By Andy J. Gordon
A musical line up of Louisiana all-stars joined forces for one of their rare live appearances together at the intimate venue in Los Angeles on December 9. Ivan Neville, Eric Lindell, Stanton Moore and Robert Mercurio delivered a two set show of tightly arranged tunes that were familiar to the adoring fans in the club. The packed house of New Orleans music lovers sang, danced and cheered throughout the show.
Calling this quartet a “supergroup” may be a cliché, but it is deserved. Each has a loyal following and busy schedule with separate bands. Neville is the leader on keys and vocals for funk powerhouse Dumpstaphunk. Lindell is a prolific songwriter who leads his own band while playing guitar and singing his tunes. Moore is an inexhaustible drummer and Mercurio is the creative bassist that form the killer rhythm section of Galactic. They were brought together twelve years ago for a onetime Jazzfest gig. The show went so well that it has evolved into an annual reunion with a few West Coast performances and occasional festival gigs. Their journey each year to Los Angeles brings them to the beloved Mint where the group members have fond memories of past gigs.
A Dragon Smoke live show follows a familiar pattern. Lindell and Neville take turns on lead vocals, mostly singing songs from their individual catalogs. Some classic covers are thrown in and every song is stretched out to allow the musicians room to perform tasty solos. Highlights of the first set included “Hercules,” sung by Neville. The song was originally recorded by his father, Aaron Neville and Ivan’s version has lots of soul. Another tasty Neville treat was “Let a Woman Be a Woman,” the hit by 60s funk band Dyke & The Blazers. While Neville has a fiery, soulful style, Lindell has a subtle, pleasant tone, both in his vocals and guitar playing. His “Milk and Honey” and “It Won’t Be Long” were examples of his fine songwriting. Each song showcased his low key, but skillful guitar playing while Neville added some keyboard magic. Moore and Mercurio have an understated yet essential role in this lineup. Their playing stays in the background for most of the songs with an occasional flourish and solo to remind the audience that each is an expert at his craft.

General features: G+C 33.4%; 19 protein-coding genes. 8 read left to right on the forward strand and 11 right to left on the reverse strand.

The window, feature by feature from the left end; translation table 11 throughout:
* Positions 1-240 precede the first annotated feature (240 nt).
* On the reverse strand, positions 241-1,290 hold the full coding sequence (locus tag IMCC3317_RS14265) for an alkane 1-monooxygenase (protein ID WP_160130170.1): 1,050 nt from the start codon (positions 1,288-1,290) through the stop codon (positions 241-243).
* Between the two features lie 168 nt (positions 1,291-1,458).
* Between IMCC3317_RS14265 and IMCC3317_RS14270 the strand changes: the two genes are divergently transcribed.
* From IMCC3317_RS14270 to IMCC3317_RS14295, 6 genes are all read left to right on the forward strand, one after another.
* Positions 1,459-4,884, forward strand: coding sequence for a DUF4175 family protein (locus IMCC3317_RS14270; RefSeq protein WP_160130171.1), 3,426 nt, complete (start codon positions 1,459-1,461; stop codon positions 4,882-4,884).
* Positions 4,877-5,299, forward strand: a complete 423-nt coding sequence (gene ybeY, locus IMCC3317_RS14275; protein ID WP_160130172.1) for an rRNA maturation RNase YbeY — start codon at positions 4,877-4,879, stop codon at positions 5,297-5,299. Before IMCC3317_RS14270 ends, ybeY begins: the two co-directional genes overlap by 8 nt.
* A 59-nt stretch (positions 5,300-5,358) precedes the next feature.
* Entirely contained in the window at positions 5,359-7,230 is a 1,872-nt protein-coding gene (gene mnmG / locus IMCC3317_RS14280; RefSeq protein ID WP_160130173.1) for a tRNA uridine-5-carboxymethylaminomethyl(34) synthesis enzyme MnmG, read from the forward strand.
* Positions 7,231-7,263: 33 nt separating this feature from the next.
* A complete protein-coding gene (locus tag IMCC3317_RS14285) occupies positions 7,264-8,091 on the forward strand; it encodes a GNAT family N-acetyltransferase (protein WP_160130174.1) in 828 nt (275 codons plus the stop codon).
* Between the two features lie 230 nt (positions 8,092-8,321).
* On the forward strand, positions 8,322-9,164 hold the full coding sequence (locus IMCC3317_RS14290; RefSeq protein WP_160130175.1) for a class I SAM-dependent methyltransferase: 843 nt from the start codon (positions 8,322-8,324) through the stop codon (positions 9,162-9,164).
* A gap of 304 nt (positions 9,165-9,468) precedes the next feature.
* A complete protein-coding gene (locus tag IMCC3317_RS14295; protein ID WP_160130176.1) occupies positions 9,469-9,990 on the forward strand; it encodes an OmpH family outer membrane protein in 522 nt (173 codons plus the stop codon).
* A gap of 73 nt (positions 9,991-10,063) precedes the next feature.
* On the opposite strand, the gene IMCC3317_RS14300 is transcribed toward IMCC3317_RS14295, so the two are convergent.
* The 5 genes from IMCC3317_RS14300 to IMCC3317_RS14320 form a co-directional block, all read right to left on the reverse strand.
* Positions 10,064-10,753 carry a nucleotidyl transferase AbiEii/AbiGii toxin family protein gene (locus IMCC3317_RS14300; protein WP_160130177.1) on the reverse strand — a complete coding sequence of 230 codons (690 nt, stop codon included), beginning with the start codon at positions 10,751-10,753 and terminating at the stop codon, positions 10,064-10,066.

The first set ended and after a short break the band came back to the stage for some more exceptional music. Neville sang an impassioned version of “Nobody Wants You When You’re Down And Out” originally by Bobby Womack. He also stirred up some emotions and sad memories of Katrina with Randy Newman’s “Louisiana 1927.” Another throwback to the funk roots was a stellar version of The Meters “Out In The Country.” Lindell did a sing-a-long version of Smokey Robinson & The Miracles’ “I Second That Emotion.” The set ended with Neville on vocals for a passionate “Someone Sleeping in My Bed” that closed with a powerful drum solo by Moore. The band came back quickly for an encore. Lindell led the group on his funky blues number “It’s a Pity.” Each musician showed their chops on the tune and the late night crowd showered them with applause after the song ended and they left the stage.
Dragon Smoke is a rare treat. These are four exceptional musicians with busy careers that get together just a few times a year. In spite of their infrequent gigs, they sound like they play together all the time and their music brings smiles to the faces of everyone that gets to experience their unique chemistry. The fans in attendance at The Mint in Los Angeles got to share in the magical moment. It was a gift that will be savored, cherished and remembered.
All photos courtesy of ©2014 Jim Brock Photography www.eyeonthemusic.com.